Making a compost pile is simple
The compost process involves mixing and stacking organic materials and allowing them to break down naturally into a crumbly brown substance. People who are new to composting often worry that it's a messy, smelly process. With a little bit of knowledge and proper management, compost-making can be unobtrusive and easy.
Select an area that's large enough to make a pile at least 3 feet in width, depth, and height. Smaller piles don't generate enough heat to compost properly. An enclosure for the material isn't necessary, but many gardeners like the tidiness of creating a simple bin. Used wooden pallets can be recycled into a sturdy, essentially free bin, and there are many more elaborate plans available through books and local county sources. Pre-built bins, many of them made of recycled plastic, are sturdy and good-looking, especially for very small gardens.
What's happening in a compost pile?
The mixed stack of grass clippings, weeds, and non-food parts of crops (carrot tops, etc.) will gradually decompose as soil microorganisms and larger soil-dwellers, including worms, work on it. The secret to composting is to blend a mix of "browns" and "greens." The "greens" are high in nitrogen, including grass clippings, non-food vegetable trimmings, and manure. The "browns" are fallen leaves, twigs, and sticks, pine needles, sawdust, straw, hay, wood shavings, and shredded newspaper, which are higher in carbon.
Without a balance of "browns" and "greens," the composting process doesn't proceed efficiently. Anyone who has ever left a stack of fresh wet grass clippings in a pile without any other additions knows that the result is a stinky slimy mess. But if the same grass clippings are tossed with an equal volume of sawdust, shavings, or fallen leaves, the breakdown leads to the desired brown, rich, and fresh-smelling soil amendment.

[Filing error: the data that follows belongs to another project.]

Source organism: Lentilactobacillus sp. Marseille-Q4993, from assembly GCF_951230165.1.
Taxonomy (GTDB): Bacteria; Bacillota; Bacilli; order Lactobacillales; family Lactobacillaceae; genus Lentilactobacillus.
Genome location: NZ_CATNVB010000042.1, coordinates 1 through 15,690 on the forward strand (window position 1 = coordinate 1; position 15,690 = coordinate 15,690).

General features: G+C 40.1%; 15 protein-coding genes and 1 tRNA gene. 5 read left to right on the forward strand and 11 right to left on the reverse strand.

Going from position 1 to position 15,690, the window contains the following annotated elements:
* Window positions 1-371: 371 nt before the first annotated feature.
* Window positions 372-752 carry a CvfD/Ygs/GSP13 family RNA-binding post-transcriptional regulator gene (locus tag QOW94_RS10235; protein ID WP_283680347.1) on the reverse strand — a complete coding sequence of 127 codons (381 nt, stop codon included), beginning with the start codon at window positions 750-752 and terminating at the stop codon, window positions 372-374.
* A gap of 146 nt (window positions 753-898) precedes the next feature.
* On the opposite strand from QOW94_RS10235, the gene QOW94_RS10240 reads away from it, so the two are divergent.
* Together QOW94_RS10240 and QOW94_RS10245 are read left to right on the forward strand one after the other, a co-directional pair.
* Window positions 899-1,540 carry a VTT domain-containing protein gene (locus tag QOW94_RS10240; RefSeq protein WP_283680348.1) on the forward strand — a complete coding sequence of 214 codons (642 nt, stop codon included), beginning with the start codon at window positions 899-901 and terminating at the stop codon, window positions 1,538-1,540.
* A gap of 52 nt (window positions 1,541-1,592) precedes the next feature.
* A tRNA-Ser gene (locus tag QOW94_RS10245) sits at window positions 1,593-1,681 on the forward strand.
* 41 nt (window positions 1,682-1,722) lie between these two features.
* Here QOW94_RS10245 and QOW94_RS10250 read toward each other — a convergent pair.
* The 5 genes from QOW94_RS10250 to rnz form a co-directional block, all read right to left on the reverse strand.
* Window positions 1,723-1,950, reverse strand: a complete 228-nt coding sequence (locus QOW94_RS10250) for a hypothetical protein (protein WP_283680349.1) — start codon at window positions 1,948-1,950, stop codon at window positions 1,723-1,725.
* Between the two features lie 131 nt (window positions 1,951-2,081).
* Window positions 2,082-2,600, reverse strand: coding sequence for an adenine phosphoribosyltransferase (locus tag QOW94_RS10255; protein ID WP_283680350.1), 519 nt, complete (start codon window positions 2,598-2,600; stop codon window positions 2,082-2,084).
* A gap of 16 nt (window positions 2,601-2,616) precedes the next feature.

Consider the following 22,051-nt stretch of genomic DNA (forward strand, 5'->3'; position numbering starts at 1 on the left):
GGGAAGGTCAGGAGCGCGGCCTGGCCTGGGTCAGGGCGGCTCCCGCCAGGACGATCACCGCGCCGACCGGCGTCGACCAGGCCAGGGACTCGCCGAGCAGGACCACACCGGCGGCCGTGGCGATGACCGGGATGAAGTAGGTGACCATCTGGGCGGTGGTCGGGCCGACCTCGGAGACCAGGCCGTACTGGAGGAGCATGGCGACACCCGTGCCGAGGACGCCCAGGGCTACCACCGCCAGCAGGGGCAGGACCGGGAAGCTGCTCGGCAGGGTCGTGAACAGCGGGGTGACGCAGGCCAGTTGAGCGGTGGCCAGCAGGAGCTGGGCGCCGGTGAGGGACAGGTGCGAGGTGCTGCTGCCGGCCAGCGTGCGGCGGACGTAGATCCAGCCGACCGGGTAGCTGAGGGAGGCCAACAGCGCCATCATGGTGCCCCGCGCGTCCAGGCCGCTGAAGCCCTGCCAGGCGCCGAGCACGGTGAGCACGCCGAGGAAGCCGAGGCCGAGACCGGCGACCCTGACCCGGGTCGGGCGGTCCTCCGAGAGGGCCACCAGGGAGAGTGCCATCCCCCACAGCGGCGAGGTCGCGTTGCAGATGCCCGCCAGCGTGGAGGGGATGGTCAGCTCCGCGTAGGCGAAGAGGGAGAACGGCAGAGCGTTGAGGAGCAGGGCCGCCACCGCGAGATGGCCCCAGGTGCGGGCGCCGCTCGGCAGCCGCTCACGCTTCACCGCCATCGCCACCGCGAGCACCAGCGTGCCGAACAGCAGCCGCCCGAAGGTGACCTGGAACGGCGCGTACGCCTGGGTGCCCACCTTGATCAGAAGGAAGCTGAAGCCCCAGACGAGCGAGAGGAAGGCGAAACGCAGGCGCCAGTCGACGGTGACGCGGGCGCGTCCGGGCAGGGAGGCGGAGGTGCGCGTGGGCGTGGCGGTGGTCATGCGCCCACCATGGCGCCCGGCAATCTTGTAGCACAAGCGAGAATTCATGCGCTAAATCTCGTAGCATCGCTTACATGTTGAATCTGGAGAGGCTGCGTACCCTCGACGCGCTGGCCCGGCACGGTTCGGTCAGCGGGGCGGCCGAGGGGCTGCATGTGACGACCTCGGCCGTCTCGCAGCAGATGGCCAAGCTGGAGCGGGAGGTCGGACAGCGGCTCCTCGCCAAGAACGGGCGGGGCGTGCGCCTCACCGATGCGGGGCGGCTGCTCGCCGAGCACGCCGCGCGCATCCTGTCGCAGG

At the other extreme, a pile of leaves or sawdust without any "greens" will break down very slowly and be of little use as compost. So think of the process as a mixing of nitrogen-rich and carbon-rich elements. Toss the ingredients together with a fork as you build the pile.
Fresh manure is an excellent addition to compost piles, though using refuse from the family cat or dog or any carnivore isn't recommended. Bedding from horse and cow stalls may contain a mixture of wood shavings and manure, and can be an excellent addition to a compost pile. Besides area horse boarders and farms, the Woodland Park Zoo, and even the Seattle Mounted Police horses produce valuable manure that can often be picked up.
It's not necessary to have the manure, but for success you need some "greens." Collect grass clippings. Freshly-cut grass clippings work as well in the composting process as manure does, especially when mixed with an equal volume of fallen leaves. My three compost bins, in a small garden in Seattle, are filled year-round with just this mixture, from grass clippings dropped off regularly by a lawn service and fallen leaves that I collect and bag in autumn. With no other additions, this mixture produces excellent usable compost.